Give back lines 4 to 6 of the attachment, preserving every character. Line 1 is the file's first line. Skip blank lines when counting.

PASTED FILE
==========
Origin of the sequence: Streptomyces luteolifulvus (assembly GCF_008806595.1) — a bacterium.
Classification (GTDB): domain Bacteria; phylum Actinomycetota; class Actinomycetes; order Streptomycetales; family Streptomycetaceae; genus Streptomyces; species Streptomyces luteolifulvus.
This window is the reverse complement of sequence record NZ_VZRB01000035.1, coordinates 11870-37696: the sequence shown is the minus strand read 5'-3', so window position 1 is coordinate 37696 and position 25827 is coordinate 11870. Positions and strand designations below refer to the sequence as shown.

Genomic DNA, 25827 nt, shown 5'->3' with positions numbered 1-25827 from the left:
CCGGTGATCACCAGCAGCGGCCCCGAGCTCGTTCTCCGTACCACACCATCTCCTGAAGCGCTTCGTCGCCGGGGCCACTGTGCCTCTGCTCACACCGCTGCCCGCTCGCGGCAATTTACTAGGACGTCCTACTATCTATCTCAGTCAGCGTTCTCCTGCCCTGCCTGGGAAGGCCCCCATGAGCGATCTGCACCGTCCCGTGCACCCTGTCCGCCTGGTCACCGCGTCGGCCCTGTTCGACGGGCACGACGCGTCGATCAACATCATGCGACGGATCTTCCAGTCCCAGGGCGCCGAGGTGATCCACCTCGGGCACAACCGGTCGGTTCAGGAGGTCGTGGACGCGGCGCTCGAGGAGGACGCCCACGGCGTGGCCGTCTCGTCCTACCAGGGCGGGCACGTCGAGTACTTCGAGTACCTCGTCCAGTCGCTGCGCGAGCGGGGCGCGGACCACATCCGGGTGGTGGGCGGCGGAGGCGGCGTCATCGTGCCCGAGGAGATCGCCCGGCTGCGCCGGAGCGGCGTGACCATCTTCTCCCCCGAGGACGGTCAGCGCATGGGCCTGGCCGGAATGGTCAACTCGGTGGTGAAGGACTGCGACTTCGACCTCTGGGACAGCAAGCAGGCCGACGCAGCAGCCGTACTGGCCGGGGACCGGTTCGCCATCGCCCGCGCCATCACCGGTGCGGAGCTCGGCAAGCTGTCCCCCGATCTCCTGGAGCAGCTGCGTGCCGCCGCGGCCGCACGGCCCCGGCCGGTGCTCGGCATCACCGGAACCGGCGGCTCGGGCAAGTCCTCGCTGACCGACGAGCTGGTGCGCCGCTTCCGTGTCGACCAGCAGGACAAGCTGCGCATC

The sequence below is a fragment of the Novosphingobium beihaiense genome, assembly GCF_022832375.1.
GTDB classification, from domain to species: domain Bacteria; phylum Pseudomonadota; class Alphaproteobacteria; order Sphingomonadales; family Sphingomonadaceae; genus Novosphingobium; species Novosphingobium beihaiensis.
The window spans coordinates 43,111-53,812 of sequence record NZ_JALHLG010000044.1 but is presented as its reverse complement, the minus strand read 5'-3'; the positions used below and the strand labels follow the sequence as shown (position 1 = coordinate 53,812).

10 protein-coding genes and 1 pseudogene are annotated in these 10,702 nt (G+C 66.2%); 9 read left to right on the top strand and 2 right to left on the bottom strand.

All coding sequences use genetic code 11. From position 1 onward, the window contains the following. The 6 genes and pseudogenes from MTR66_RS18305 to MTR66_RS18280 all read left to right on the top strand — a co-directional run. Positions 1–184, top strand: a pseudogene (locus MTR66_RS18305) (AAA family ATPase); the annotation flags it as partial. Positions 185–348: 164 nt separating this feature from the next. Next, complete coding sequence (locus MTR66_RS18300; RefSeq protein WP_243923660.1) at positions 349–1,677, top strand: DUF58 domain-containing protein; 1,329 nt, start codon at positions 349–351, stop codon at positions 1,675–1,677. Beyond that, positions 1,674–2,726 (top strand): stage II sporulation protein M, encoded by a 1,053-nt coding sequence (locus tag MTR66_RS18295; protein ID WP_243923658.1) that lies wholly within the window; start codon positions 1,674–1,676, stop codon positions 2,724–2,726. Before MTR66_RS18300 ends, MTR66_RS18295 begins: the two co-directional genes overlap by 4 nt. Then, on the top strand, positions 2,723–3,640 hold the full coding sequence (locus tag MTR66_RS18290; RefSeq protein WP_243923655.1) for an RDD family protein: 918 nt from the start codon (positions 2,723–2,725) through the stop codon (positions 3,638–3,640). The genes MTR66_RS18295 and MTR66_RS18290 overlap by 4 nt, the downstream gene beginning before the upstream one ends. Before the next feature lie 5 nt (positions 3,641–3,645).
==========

Genomic DNA, 25827 nt, shown 5'->3' with positions numbered 1-25827 from the left:
CCGGTGATCACCAGCAGCGGCCCCGAGCTCGTTCTCCGTACCACACCATCTCCTGAAGCGCTTCGTCGCCGGGGCCACTGTGCCTCTGCTCACACCGCTGCCCGCTCGCGGCAATTTACTAGGACGTCCTACTATCTATCTCAGTCAGCGTTCTCCTGCCCTGCCTGGGAAGGCCCCCATGAGCGATCTGCACCGTCCCGTGCACCCTGTCCGCCTGGTCACCGCGTCGGCCCTGTTCGACGGGCACGACGCGTCGATCAACATCATGCGACGGATCTTCCAGTCCCAGGGCGCCGAGGTGATCCACCTCGGGCACAACCGGTCGGTTCAGGAGGTCGTGGACGCGGCGCTCGAGGAGGACGCCCACGGCGTGGCCGTCTCGTCCTACCAGGGCGGGCACGTCGAGTACTTCGAGTACCTCGTCCAGTCGCTGCGCGAGCGGGGCGCGGACCACATCCGGGTGGTGGGCGGCGGAGGCGGCGTCATCGTGCCCGAGGAGATCGCCCGGCTGCGCCGGAGCGGCGTGACCATCTTCTCCCCCGAGGACGGTCAGCGCATGGGCCTGGCCGGAATGGTCAACTCGGTGGTGAAGGACTGCGACTTCGACCTCTGGGACAGCAAGCAGGCCGACGCAGCAGCCGTACTGGCCGGGGACCGGTTCGCCATCGCCCGCGCCATCACCGGTGCGGAGCTCGGCAAGCTGTCCCCCGATCTCCTGGAGCAGCTGCGTGCCGCCGCGGCCGCACGGCCCCGGCCGGTGCTCGGCATCACCGGAACCGGCGGCTCGGGCAAGTCCTCGCTGACCGACGAGCTGGTGCGCCGCTTCCGTGTCGACCAGCAGGACAAGCTGCGCATC

The sequence below is a fragment of the Novosphingobium beihaiense genome, assembly GCF_022832375.1.